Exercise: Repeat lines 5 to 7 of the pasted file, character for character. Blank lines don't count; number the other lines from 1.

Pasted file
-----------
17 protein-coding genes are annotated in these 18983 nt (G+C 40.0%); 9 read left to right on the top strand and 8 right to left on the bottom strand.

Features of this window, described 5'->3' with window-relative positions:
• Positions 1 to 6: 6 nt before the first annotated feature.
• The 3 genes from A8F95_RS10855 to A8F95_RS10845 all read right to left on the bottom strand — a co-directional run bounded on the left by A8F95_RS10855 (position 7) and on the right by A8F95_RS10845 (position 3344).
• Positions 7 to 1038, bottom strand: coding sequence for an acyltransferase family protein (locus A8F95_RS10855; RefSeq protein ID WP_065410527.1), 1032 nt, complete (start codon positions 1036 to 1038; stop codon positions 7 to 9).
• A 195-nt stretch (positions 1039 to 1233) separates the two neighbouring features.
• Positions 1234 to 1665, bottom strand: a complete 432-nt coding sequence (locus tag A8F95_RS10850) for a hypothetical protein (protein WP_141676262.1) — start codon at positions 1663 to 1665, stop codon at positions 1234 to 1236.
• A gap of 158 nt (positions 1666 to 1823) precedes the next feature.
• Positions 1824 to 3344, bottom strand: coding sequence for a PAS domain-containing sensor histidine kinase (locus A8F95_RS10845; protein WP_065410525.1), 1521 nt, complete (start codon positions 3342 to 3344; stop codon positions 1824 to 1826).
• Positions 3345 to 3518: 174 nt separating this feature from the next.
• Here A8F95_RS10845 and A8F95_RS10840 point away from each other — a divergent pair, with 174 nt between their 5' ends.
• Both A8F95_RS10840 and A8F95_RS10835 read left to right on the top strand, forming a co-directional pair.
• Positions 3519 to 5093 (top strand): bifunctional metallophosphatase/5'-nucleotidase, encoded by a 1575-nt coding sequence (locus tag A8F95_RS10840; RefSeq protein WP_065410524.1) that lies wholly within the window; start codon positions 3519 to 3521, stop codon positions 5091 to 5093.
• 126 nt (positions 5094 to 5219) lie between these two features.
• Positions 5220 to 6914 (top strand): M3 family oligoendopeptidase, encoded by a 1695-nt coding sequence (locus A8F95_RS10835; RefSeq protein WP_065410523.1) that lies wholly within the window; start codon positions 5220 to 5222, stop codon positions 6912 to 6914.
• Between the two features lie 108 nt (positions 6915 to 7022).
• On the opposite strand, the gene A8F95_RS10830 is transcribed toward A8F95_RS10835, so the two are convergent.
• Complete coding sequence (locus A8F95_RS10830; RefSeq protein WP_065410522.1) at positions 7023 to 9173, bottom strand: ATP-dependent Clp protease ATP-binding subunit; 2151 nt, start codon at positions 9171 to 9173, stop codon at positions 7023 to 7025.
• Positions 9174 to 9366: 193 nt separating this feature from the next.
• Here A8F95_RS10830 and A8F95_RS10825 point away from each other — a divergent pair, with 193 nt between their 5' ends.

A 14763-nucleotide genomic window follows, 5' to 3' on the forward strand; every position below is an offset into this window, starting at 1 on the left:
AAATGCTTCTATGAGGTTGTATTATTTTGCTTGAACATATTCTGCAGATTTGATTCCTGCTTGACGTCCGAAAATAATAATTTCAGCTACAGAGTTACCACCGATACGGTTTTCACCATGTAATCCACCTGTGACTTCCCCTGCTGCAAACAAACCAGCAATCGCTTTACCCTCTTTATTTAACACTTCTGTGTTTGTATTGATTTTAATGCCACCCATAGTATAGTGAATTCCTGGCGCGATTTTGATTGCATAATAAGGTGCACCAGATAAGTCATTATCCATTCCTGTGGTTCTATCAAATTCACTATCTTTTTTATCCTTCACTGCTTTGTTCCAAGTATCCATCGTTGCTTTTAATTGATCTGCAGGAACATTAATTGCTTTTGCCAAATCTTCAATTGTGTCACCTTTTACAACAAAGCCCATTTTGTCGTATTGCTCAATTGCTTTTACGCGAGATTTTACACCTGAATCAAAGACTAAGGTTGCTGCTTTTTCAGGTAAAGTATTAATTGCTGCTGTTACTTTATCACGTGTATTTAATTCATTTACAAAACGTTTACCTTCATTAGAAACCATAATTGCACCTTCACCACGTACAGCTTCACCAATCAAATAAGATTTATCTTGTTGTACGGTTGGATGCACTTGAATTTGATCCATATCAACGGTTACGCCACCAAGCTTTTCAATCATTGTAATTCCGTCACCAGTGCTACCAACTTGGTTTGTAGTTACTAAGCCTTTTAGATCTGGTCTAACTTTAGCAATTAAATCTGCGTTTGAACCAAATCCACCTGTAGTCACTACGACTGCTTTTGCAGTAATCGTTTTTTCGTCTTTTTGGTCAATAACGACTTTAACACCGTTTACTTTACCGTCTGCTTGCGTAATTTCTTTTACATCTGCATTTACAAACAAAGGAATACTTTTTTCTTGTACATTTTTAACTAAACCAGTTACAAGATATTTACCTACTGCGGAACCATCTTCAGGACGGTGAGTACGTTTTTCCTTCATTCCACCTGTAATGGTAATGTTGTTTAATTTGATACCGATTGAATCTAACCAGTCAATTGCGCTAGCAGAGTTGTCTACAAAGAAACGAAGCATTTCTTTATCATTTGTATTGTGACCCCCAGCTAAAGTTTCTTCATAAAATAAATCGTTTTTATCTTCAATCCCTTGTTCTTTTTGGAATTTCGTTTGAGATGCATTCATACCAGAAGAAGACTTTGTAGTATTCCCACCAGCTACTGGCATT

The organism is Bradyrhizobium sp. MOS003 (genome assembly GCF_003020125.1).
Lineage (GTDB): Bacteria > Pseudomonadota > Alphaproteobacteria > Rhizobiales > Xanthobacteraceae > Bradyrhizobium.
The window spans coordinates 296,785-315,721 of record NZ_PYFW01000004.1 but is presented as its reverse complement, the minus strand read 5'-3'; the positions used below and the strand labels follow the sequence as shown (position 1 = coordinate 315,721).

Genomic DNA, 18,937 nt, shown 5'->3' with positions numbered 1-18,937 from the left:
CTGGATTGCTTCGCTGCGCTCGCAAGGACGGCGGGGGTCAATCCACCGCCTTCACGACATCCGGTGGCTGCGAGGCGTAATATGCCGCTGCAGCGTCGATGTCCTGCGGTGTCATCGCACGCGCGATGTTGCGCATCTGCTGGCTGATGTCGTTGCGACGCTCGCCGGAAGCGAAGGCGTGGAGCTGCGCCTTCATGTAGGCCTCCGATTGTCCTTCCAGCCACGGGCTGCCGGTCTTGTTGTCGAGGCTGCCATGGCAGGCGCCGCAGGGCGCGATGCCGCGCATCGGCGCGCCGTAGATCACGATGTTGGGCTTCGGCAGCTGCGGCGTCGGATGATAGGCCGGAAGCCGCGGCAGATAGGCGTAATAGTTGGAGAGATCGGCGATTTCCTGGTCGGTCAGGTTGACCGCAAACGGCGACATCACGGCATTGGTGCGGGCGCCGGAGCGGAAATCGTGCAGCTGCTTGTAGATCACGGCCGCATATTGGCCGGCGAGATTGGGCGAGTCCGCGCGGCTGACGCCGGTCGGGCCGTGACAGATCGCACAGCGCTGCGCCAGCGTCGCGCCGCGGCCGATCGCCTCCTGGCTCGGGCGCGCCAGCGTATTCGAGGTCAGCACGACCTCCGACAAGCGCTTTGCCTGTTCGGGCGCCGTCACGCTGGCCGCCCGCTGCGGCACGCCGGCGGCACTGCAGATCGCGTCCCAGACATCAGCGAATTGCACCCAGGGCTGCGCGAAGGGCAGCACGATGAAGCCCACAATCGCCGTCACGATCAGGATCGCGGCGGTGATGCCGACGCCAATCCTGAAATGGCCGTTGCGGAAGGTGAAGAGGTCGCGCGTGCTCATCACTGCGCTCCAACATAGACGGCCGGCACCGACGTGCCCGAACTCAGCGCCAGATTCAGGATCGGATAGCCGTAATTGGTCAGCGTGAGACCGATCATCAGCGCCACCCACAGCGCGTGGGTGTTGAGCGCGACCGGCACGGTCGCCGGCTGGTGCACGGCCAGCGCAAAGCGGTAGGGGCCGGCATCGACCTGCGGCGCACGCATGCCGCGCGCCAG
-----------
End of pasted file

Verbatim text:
• Positions 7 to 1038, bottom strand: coding sequence for an acyltransferase family protein (locus A8F95_RS10855; RefSeq protein ID WP_065410527.1), 1032 nt, complete (start codon positions 1036 to 1038; stop codon positions 7 to 9).
• A 195-nt stretch (positions 1039 to 1233) separates the two neighbouring features.
• Positions 1234 to 1665, bottom strand: a complete 432-nt coding sequence (locus tag A8F95_RS10850) for a hypothetical protein (protein WP_141676262.1) — start codon at positions 1663 to 1665, stop codon at positions 1234 to 1236.